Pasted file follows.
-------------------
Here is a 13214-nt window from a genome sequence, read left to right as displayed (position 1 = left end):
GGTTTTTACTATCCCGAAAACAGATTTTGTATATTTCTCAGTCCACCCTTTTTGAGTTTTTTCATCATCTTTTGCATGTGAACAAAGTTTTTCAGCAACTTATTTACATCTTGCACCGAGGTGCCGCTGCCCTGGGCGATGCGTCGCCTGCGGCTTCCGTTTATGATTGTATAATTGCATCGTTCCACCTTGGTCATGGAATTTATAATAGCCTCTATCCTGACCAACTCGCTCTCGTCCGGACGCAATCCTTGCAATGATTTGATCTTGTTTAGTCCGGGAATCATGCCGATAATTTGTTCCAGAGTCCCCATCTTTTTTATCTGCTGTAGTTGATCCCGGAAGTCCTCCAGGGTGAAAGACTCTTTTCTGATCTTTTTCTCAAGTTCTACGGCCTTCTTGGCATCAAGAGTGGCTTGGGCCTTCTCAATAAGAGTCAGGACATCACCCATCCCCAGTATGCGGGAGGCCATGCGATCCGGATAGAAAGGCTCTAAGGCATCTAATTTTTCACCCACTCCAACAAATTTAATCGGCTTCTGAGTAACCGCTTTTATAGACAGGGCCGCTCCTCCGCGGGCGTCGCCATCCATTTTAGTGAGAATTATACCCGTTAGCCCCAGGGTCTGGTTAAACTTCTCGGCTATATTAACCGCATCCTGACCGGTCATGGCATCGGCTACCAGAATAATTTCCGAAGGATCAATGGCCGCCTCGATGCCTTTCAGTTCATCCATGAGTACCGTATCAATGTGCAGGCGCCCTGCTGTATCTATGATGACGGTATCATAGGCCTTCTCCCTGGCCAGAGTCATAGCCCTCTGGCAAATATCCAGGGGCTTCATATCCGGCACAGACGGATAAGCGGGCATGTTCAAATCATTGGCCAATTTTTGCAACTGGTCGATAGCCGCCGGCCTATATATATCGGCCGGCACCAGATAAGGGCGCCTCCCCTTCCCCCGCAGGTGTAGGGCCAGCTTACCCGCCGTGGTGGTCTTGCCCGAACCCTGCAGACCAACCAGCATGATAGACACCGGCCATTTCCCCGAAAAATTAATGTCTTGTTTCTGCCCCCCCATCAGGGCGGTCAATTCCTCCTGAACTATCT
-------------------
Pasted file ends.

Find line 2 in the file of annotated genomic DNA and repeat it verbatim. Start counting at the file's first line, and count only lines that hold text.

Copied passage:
GGTTTTTACTATCCCGAAAACAGATTTTGTATATTTCTCAGTCCACCCTTTTTGAGTTTTTTCATCATCTTTTGCATGTGAACAAAGTTTTTCAGCAACTTATTTACATCTTGCACCGAGGTGCCGCTGCCCTGGGCGATGCGTCGCCTGCGGCTTCCGTTTATGATTGTATAATTGCATCGTTCCACCTTGGTCATGGAATTTATAATAGCCTCTATCCTGACCAACTCGCTCTCGTCCGGACGCAATCCTTGCAATGATTTGATCTTGTTTAGTCCGGGAATCATGCCGATAATTTGTTCCAGAGTCCCCATCTTTTTTATCTGCTGTAGTTGATCCCGGAAGTCCTCCAGGGTGAAAGACTCTTTTCTGATCTTTTTCTCAAGTTCTACGGCCTTCTTGGCATCAAGAGTGGCTTGGGCCTTCTCAATAAGAGTCAGGACATCACCCATCCCCAGTATGCGGGAGGCCATGCGATCCGGATAGAAAGGCTCTAAGGCATCTAATTTTTCACCCACTCCAACAAATTTAATCGGCTTCTGAGTAACCGCTTTTATAGACAGGGCCGCTCCTCCGCGGGCGTCGCCATCCATTTTAGTGAGAATTATACCCGTTAGCCCCAGGGTCTGGTTAAACTTCTCGGCTATATTAACCGCATCCTGACCGGTCATGGCATCGGCTACCAGAATAATTTCCGAAGGATCAATGGCCGCCTCGATGCCTTTCAGTTCATCCATGAGTACCGTATCAATGTGCAGGCGCCCTGCTGTATCTATGATGACGGTATCATAGGCCTTCTCCCTGGCCAGAGTCATAGCCCTCTGGCAAATATCCAGGGGCTTCATATCCGGCACAGACGGATAAGCGGGCATGTTCAAATCATTGGCCAATTTTTGCAACTGGTCGATAGCCGCCGGCCTATATATATCGGCCGGCACCAGATAAGGGCGCCTCCCCTTCCCCCGCAGGTGTAGGGCCAGCTTACCCGCCGTGGTGGTCTTGCCCGAACCCTGCAGACCAACCAGCATGATAGACACCGGCCATTTCCCCGAAAAATTAATGTCTTGTTTCTGCCCCCCCATCAGGGCGGTCAATTCCTCCTGAACTATCT